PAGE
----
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Mistress at Midnight

By:Sophia James

Mistress at Midnight
Sophia James

       Chapter One

June 1855-England

Stephen Hawkhurst, Lord of Atherton, felt the wind rise up from the  bottom of Taylor's Gap, salt on its edge. He frowned as he breathed in, a  smooth wooden railing all that held him between this world and the next  one.

So very easy to end it, to simply let go and fall into oblivion. Pushing  harder, he felt the barrier give and a few stones, dislodged by the  movement, hurled down the incline to disappear into nothingness.

'If you jump, you would need to land exactly between that rock and the  cliff,' a voice said, one small gloved hand pointing downwards. 'If you  veer to the left, you will be caught on those bushes, you see, and such a  fall could leave you merely crippled. To the right is a better option  as the shale would be more forgiving before it threw you over the edge  into the sea. However, if you excel at the art of swimming … ?' She  stopped, the implication understood.

Stiffening, Hawk turned to see a woman standing near, a black veil  hiding every feature of her face. Her clothes were heavy and practical. A  lady of commerce, perhaps? Or the daughter of a merchant? God, what  luck was there in that? Miles from anywhere and The voice of reason  close by.

'I may, of course, merely be taking in the view.' The irritation in his  words was unbecoming and he was a man who was seldom rude to women. But  this one was far from cowed.

'One would generally look to the horizon if that was the case, sir. The  sun is setting, you see, and it would be this vista your eyes would be  drawn towards.'

'Then perhaps I am tired?'

'Fatigue would show itself in a leaning gait and great exertion would be  seen in dust upon your boots.' Her head tipped down to look. Stephen  imagined her satisfaction when she saw his shiny new black Hessians. He  wished she would turn and leave, but she stood silent and waiting,  breath even and unhurried.

Surveying the nearby paths, he realised that she was alone. Unusual for a  lady not to be chaperoned. He wondered how she had got here and where  she would go to next.

There was a hole in the thumb of her right-hand glove and an unbuffed  nail was bitten to the quick. The hat she wore hid her hair completely,  though an errant curl of vibrant red had escaped from its clutches and  lay across the darkness of her clothes like rubies in a coal seam.  Beneath the notes of a heavier perfume he smelt the light freshness of  violets.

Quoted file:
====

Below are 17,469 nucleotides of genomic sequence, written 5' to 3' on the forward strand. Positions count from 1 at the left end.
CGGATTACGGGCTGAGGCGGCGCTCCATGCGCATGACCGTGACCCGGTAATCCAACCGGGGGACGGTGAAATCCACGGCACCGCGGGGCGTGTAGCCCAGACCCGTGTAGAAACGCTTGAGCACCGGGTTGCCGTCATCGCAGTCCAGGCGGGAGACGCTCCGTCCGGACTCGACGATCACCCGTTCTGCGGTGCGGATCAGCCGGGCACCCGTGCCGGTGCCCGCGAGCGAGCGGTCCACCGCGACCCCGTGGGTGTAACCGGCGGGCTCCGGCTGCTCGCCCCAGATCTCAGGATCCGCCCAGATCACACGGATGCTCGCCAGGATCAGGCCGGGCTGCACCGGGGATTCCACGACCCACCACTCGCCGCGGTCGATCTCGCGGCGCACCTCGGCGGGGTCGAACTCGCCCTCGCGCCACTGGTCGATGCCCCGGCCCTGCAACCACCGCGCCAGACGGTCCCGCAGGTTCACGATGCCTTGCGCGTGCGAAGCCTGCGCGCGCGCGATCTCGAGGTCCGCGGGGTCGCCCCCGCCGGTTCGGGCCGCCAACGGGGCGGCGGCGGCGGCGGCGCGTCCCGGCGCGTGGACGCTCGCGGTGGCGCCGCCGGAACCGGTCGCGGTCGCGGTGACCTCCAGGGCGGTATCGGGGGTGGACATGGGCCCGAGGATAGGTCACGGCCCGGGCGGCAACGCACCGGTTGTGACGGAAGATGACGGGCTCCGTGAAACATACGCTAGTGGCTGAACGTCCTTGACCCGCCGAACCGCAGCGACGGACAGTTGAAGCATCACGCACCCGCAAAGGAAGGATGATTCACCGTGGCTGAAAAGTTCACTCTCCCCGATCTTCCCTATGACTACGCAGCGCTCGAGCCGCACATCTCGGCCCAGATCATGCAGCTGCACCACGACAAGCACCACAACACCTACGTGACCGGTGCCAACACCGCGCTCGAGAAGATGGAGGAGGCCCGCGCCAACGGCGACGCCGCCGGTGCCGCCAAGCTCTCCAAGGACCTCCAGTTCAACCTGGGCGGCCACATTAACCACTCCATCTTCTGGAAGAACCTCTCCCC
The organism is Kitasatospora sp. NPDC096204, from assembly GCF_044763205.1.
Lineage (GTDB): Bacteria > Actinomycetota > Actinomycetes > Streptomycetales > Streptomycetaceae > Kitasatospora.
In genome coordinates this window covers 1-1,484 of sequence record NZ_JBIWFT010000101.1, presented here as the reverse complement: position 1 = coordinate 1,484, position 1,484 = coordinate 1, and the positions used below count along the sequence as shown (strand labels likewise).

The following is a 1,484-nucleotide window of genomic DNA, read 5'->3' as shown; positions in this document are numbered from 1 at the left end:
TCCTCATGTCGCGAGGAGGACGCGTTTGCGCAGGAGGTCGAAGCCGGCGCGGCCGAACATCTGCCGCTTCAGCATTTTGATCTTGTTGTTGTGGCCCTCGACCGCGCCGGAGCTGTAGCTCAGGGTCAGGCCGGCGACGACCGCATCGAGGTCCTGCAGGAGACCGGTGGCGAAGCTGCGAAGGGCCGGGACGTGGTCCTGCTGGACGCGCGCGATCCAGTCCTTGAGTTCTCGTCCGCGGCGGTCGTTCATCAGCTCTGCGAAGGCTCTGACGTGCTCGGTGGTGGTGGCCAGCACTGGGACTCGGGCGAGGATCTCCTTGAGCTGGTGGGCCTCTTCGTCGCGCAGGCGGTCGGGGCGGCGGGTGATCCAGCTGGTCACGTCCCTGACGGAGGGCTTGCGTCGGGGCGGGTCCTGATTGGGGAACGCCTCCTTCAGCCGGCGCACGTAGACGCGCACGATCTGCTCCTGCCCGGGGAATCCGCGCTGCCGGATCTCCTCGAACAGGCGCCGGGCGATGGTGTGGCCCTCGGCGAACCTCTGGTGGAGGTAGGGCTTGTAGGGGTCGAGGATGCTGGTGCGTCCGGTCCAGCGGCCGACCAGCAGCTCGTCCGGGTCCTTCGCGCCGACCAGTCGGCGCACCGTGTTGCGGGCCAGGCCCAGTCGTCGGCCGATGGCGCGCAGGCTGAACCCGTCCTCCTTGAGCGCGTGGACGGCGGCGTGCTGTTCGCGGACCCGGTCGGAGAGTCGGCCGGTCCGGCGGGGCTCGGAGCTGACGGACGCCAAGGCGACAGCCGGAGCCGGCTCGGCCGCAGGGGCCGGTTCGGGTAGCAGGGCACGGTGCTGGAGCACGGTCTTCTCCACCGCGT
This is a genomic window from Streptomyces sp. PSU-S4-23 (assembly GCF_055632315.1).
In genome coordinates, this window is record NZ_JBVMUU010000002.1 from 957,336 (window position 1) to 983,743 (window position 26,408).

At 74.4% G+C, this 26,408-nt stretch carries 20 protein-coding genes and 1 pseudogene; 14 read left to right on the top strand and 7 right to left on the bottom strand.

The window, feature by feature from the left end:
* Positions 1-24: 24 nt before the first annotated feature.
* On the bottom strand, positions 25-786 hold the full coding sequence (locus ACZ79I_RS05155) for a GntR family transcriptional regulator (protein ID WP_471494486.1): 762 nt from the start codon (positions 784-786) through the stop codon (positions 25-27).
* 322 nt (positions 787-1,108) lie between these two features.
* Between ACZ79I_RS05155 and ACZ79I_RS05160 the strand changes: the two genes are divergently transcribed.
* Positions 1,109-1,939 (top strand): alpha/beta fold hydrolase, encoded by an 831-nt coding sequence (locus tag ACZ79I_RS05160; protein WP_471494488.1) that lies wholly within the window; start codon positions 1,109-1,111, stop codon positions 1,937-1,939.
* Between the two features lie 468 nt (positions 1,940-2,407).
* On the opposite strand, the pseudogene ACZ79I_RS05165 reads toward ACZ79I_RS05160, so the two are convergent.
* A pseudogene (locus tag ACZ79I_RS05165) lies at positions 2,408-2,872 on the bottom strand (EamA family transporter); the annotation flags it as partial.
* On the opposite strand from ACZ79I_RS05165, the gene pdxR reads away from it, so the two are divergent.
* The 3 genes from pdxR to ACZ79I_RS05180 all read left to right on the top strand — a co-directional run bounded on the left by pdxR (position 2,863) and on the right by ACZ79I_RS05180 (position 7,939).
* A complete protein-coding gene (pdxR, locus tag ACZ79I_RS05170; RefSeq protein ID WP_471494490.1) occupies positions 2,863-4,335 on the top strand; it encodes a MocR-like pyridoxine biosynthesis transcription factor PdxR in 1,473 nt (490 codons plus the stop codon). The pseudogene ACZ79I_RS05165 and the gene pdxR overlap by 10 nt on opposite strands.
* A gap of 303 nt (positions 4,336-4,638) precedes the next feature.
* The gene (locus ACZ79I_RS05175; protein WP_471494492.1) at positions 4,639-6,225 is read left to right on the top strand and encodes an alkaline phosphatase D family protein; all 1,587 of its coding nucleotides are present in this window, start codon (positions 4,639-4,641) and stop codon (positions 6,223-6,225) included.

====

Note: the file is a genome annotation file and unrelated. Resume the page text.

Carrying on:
'I came here often as a young girl with my mother and she would stand  just where I am and speak of what was over the seas in all the  directions that I might name.' This was said suddenly after a good few  moments of silence. He liked how she did not feel the need to fill in  every space with chatter. 'France lies that way, and Denmark, there. A  thousand miles to the north-east a boat could founder against the rocky  coast of the Kingdom of Norway.'

She had a slight accent, though the cadence held the timbre of something  that Hawk did not recognise. The thought amused him for he was a master  of discerning that which people wished not to divulge. He had made his  life from it, after all.

'Where is your mother now?'

'Oh, she left England many years ago. She was French, you understand, and my father had no desire to stop her in her travels.'

His interest was firmly caught as he took a step back. 'He did not accompany her, then?'

'Papa loves poetry and text. His vocation is as small as my mother's was  large and a library filled with books was all he ever claimed to want  in adventure. Her journeys would have worried him.'

'The adventurer and the academic? An interesting combination. Which  parent do you favour?' The question came from nowhere, for Stephen had  certainly not meant to voice it, but the woman had a charm that  was … unexpected. It had been a long time since he had felt the sense of  aliveness he did here with her.

One hand crossed to her face, pushing the gauze closer to her cheek. In  The slanting light of sunset he could make out a finely chiselled nose.  'Neither,' she answered. 'The will to do exactly as one wants requires a  certain amount of spare time which is a commodity I can ill afford.'

'Because you spend the day rearranging your father's extensive library?' He found himself smiling.

'Everyone has a story, sir, though your assumptions lack as much in truth as any tale that I might fashion around you.'

Stepping back another pace, he felt the bush at his back, sturdy and green. 'What would you say of me?'

'I would say that you are a man who leads others, though few really know you.'